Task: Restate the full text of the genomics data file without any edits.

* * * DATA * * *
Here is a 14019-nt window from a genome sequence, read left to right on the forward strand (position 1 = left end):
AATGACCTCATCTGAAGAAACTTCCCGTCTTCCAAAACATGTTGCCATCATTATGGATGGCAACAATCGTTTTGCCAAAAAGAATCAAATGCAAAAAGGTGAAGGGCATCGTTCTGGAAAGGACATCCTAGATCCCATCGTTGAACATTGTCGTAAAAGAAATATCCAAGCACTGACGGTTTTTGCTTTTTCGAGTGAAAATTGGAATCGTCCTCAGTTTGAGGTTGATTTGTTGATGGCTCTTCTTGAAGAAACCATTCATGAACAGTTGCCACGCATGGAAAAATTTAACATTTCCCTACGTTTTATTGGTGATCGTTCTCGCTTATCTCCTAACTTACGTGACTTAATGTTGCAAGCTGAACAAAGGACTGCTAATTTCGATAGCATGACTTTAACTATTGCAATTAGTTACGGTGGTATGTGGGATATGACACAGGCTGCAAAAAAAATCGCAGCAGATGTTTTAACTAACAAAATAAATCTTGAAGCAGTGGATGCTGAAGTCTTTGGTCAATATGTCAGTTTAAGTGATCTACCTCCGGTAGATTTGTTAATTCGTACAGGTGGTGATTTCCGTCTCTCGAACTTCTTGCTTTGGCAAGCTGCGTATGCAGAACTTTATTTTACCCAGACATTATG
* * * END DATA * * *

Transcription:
Here is a 14019-nt window from a genome sequence, read left to right on the forward strand (position 1 = left end):
AATGACCTCATCTGAAGAAACTTCCCGTCTTCCAAAACATGTTGCCATCATTATGGATGGCAACAATCGTTTTGCCAAAAAGAATCAAATGCAAAAAGGTGAAGGGCATCGTTCTGGAAAGGACATCCTAGATCCCATCGTTGAACATTGTCGTAAAAGAAATATCCAAGCACTGACGGTTTTTGCTTTTTCGAGTGAAAATTGGAATCGTCCTCAGTTTGAGGTTGATTTGTTGATGGCTCTTCTTGAAGAAACCATTCATGAACAGTTGCCACGCATGGAAAAATTTAACATTTCCCTACGTTTTATTGGTGATCGTTCTCGCTTATCTCCTAACTTACGTGACTTAATGTTGCAAGCTGAACAAAGGACTGCTAATTTCGATAGCATGACTTTAACTATTGCAATTAGTTACGGTGGTATGTGGGATATGACACAGGCTGCAAAAAAAATCGCAGCAGATGTTTTAACTAACAAAATAAATCTTGAAGCAGTGGATGCTGAAGTCTTTGGTCAATATGTCAGTTTAAGTGATCTACCTCCGGTAGATTTGTTAATTCGTACAGGTGGTGATTTCCGTCTCTCGAACTTCTTGCTTTGGCAAGCTGCGTATGCAGAACTTTATTTTACCCAGACATTATG